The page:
Everybody has some destiny due to which they will gain or lose. But a voluntary loss is better than a forced loss, because a voluntary loss creates good karma even as bad karma is being negated, while a forced loss only negates the bad karma. Therefore, altruism is as much about helping others, as it is about helping oneself. Instead of just negating bad karma you are also creating good karma. Charity is the act of creating good karma while negating bad karma.
Even when you give away your money, the receiver of that wealth is predestined to receive the same wealth. If you don’t give away in charity, the receiver will get it from another source. Therefore, your charity makes no difference to the receiver. It however makes a difference to you. Karma ensures that if the receiver doesn’t have the good karma they will never be able to receive the charity even if you are willing to be charitable. Therefore, your charity doesn’t negate karma or its effects. In fact it creates new effects due to your actions.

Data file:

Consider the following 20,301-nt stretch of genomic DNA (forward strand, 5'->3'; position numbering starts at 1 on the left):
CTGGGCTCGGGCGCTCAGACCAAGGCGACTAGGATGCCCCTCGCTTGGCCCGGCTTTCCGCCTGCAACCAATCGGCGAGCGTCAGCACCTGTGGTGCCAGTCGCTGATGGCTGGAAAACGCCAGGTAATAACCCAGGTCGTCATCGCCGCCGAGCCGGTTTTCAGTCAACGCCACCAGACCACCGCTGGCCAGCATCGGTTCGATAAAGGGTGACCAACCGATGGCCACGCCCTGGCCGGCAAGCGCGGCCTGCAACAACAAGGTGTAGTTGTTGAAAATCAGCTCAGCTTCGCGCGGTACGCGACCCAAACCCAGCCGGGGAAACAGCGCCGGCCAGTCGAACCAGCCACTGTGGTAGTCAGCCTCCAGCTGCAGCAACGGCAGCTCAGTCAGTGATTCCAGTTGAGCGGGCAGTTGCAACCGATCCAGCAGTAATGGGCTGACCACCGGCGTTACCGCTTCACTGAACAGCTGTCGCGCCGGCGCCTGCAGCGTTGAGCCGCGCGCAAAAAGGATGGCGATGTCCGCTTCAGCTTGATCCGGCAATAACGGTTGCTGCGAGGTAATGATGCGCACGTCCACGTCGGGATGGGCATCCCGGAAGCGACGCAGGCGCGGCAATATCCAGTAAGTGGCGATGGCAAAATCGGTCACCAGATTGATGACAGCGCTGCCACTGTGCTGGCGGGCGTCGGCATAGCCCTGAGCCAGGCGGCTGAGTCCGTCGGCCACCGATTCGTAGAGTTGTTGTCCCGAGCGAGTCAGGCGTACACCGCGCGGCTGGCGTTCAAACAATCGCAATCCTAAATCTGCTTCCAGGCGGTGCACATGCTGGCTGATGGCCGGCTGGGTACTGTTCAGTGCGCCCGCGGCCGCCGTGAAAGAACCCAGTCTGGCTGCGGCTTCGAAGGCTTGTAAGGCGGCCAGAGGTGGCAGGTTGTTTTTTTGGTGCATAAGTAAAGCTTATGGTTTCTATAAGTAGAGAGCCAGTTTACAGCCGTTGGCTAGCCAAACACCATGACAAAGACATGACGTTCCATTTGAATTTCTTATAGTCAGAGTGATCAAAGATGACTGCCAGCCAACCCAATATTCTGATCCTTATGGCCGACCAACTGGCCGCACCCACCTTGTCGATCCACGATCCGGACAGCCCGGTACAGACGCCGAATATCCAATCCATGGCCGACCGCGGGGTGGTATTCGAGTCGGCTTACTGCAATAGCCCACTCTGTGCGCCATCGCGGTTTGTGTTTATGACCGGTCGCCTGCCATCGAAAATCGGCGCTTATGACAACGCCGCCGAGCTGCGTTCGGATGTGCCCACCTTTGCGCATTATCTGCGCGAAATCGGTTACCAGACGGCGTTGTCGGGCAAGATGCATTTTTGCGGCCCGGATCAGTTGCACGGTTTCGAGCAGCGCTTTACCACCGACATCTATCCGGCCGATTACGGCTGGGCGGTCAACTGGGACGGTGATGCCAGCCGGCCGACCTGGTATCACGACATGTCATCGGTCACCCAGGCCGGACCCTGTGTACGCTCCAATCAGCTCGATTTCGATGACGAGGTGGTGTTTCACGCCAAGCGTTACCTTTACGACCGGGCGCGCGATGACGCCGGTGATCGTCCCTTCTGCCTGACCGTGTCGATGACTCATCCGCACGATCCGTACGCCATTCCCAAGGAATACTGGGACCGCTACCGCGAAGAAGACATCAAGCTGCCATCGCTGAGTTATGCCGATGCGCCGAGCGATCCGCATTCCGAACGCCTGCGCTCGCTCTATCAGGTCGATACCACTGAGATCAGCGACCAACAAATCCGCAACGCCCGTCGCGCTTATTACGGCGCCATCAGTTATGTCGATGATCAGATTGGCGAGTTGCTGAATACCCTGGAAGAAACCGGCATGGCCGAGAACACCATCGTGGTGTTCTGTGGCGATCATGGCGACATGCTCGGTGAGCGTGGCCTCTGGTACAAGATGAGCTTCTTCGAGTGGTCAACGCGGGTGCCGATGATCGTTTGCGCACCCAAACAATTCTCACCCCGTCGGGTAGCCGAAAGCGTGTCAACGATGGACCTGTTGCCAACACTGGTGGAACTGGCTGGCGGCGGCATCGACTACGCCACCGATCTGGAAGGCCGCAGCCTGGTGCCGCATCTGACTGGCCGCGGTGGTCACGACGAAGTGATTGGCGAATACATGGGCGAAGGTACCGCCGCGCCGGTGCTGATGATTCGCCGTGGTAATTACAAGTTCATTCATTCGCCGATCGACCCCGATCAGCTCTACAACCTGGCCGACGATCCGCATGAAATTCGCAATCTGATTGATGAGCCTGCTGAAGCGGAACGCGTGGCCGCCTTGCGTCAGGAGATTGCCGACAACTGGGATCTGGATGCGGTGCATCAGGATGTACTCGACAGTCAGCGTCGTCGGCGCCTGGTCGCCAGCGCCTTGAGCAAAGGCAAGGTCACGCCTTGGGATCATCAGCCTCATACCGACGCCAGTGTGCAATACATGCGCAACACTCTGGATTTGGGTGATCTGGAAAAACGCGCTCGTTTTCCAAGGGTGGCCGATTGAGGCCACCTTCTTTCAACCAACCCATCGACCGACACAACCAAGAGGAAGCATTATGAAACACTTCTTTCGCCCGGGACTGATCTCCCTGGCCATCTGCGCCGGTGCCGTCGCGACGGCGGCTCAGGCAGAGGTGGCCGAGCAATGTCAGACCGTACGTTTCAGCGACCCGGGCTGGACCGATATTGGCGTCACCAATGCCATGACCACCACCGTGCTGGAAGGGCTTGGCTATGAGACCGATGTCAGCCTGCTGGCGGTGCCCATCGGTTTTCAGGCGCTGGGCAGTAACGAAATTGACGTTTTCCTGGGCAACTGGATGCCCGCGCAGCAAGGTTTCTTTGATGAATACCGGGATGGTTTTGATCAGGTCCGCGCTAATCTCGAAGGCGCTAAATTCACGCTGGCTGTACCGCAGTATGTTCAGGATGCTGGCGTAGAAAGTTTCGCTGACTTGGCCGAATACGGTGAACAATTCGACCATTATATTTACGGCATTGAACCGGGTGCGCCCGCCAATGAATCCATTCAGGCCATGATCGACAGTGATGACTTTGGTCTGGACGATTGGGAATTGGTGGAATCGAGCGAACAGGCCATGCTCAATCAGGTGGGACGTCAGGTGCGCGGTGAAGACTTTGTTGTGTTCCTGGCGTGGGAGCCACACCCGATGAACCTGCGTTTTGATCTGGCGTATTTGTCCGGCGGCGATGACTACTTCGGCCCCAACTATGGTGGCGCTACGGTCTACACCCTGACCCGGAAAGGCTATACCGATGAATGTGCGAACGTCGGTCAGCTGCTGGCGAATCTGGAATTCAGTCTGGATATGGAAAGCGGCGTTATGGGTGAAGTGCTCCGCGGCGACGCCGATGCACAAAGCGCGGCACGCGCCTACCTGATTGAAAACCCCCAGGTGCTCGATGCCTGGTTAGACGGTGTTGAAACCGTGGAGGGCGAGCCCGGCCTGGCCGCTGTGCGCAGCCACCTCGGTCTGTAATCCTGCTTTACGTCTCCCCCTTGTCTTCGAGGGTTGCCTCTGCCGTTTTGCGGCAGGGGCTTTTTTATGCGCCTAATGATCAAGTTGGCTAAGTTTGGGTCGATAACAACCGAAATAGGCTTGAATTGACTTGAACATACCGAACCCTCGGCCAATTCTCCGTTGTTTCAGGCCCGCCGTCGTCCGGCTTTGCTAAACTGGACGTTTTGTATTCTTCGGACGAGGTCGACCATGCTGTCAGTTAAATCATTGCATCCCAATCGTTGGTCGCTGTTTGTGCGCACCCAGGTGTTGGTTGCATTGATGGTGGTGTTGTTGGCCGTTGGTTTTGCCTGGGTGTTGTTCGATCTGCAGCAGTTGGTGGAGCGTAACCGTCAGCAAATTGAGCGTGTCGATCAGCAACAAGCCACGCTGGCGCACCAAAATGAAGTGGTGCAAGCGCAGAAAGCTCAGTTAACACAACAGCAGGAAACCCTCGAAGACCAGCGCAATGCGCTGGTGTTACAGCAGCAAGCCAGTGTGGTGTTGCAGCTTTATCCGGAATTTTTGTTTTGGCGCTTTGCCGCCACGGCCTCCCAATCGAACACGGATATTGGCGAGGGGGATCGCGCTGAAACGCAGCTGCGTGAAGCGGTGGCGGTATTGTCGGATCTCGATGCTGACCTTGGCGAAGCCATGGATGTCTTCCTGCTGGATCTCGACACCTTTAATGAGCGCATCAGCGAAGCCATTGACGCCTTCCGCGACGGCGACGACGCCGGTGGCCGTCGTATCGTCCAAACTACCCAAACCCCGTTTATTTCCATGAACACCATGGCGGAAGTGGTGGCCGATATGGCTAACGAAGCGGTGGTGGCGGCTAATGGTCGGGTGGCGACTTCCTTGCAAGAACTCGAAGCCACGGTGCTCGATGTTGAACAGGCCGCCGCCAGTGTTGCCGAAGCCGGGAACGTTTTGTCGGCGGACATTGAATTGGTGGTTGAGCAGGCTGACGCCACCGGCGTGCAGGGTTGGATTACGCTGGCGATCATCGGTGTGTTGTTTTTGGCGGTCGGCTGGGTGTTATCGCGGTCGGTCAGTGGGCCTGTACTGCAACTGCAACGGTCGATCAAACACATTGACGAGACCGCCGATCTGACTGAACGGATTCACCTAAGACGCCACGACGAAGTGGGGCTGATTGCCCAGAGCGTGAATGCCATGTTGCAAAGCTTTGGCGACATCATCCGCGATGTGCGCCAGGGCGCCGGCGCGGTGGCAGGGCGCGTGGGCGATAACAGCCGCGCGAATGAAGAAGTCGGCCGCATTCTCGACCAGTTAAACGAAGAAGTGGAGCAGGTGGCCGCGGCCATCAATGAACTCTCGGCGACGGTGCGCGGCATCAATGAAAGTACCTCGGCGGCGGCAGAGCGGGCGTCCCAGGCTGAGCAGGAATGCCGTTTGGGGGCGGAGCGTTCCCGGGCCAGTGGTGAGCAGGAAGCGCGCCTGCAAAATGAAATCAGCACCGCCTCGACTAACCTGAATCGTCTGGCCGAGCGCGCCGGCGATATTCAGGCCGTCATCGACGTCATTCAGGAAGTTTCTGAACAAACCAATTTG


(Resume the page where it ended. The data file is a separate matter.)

Here, an example from financial accounting is helpful. When we give away money as a loan, our cash reserves decrease but our assets increase. The person who receives this money has an increased income but his liabilities are increased. Therefore, the increase in the lender’s assets balances the increase in the borrower’s liabilities. On the other hand, if you just spend the money in a way that is not adding to your assets – e.g. on vacations, travel, or food – then the loss of wealth is counted as an expense, which decreases your cash reserves but does not add anything to your assets. In both cases, the money is flowing out of the donor but when given as a loan it increases the donor’s assets (to be recouped in the future) whereas it only adds to the expenses if spent otherwise. In the same way, bad karma results in the loss of wealth, but this loss can become an asset for future, or remain an expense lost permanently. Therefore, nature can be viewed as an accounting system in which you are required to lose some wealth at some time, but you are free to lose it in different ways.